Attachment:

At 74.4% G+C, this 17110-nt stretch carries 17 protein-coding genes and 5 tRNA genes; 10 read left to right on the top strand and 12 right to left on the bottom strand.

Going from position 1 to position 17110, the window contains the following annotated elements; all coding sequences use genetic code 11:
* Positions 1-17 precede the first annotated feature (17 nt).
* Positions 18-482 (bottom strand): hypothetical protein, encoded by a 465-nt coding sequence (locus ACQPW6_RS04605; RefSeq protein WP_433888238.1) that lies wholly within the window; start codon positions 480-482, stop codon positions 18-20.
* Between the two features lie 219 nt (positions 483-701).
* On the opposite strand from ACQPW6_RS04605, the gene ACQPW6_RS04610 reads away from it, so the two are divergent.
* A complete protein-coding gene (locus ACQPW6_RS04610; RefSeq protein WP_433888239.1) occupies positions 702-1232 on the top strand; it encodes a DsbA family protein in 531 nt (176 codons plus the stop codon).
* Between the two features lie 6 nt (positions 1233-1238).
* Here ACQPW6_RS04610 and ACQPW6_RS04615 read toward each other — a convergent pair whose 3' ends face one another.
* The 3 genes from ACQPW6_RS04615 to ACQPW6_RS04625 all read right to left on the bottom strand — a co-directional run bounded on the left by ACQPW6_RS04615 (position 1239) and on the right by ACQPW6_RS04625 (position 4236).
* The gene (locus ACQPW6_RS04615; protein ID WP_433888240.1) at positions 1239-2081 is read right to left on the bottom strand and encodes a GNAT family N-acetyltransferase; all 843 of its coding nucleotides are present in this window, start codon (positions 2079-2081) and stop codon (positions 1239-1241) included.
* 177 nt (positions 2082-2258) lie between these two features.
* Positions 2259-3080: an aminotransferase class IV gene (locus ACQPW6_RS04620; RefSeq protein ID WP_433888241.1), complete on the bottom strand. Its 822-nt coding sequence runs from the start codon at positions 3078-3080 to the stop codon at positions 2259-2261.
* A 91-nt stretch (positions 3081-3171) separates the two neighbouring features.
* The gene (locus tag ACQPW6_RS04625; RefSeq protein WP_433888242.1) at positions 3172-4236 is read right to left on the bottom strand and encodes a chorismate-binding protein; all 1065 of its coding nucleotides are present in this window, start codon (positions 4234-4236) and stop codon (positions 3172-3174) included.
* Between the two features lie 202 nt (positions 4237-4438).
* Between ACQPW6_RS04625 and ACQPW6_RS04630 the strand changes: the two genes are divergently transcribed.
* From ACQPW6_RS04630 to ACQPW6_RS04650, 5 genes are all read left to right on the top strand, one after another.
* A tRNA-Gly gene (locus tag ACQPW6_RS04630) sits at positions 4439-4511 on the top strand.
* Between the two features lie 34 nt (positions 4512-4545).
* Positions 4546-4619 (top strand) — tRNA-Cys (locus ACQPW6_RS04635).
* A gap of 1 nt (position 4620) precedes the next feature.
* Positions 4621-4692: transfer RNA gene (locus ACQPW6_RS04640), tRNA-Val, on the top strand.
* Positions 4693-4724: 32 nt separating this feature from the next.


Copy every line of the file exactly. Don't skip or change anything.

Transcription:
At 74.4% G+C, this 17110-nt stretch carries 17 protein-coding genes and 5 tRNA genes; 10 read left to right on the top strand and 12 right to left on the bottom strand.

Going from position 1 to position 17110, the window contains the following annotated elements; all coding sequences use genetic code 11:
* Positions 1-17 precede the first annotated feature (17 nt).
* Positions 18-482 (bottom strand): hypothetical protein, encoded by a 465-nt coding sequence (locus ACQPW6_RS04605; RefSeq protein WP_433888238.1) that lies wholly within the window; start codon positions 480-482, stop codon positions 18-20.
* Between the two features lie 219 nt (positions 483-701).
* On the opposite strand from ACQPW6_RS04605, the gene ACQPW6_RS04610 reads away from it, so the two are divergent.
* A complete protein-coding gene (locus ACQPW6_RS04610; RefSeq protein WP_433888239.1) occupies positions 702-1232 on the top strand; it encodes a DsbA family protein in 531 nt (176 codons plus the stop codon).
* Between the two features lie 6 nt (positions 1233-1238).
* Here ACQPW6_RS04610 and ACQPW6_RS04615 read toward each other — a convergent pair whose 3' ends face one another.
* The 3 genes from ACQPW6_RS04615 to ACQPW6_RS04625 all read right to left on the bottom strand — a co-directional run bounded on the left by ACQPW6_RS04615 (position 1239) and on the right by ACQPW6_RS04625 (position 4236).
* The gene (locus ACQPW6_RS04615; protein ID WP_433888240.1) at positions 1239-2081 is read right to left on the bottom strand and encodes a GNAT family N-acetyltransferase; all 843 of its coding nucleotides are present in this window, start codon (positions 2079-2081) and stop codon (positions 1239-1241) included.
* 177 nt (positions 2082-2258) lie between these two features.
* Positions 2259-3080: an aminotransferase class IV gene (locus ACQPW6_RS04620; RefSeq protein ID WP_433888241.1), complete on the bottom strand. Its 822-nt coding sequence runs from the start codon at positions 3078-3080 to the stop codon at positions 2259-2261.
* A 91-nt stretch (positions 3081-3171) separates the two neighbouring features.
* The gene (locus tag ACQPW6_RS04625; RefSeq protein WP_433888242.1) at positions 3172-4236 is read right to left on the bottom strand and encodes a chorismate-binding protein; all 1065 of its coding nucleotides are present in this window, start codon (positions 4234-4236) and stop codon (positions 3172-3174) included.
* Between the two features lie 202 nt (positions 4237-4438).
* Between ACQPW6_RS04625 and ACQPW6_RS04630 the strand changes: the two genes are divergently transcribed.
* From ACQPW6_RS04630 to ACQPW6_RS04650, 5 genes are all read left to right on the top strand, one after another.
* A tRNA-Gly gene (locus tag ACQPW6_RS04630) sits at positions 4439-4511 on the top strand.
* Between the two features lie 34 nt (positions 4512-4545).
* Positions 4546-4619 (top strand) — tRNA-Cys (locus ACQPW6_RS04635).
* A gap of 1 nt (position 4620) precedes the next feature.
* Positions 4621-4692: transfer RNA gene (locus ACQPW6_RS04640), tRNA-Val, on the top strand.
* Positions 4693-4724: 32 nt separating this feature from the next.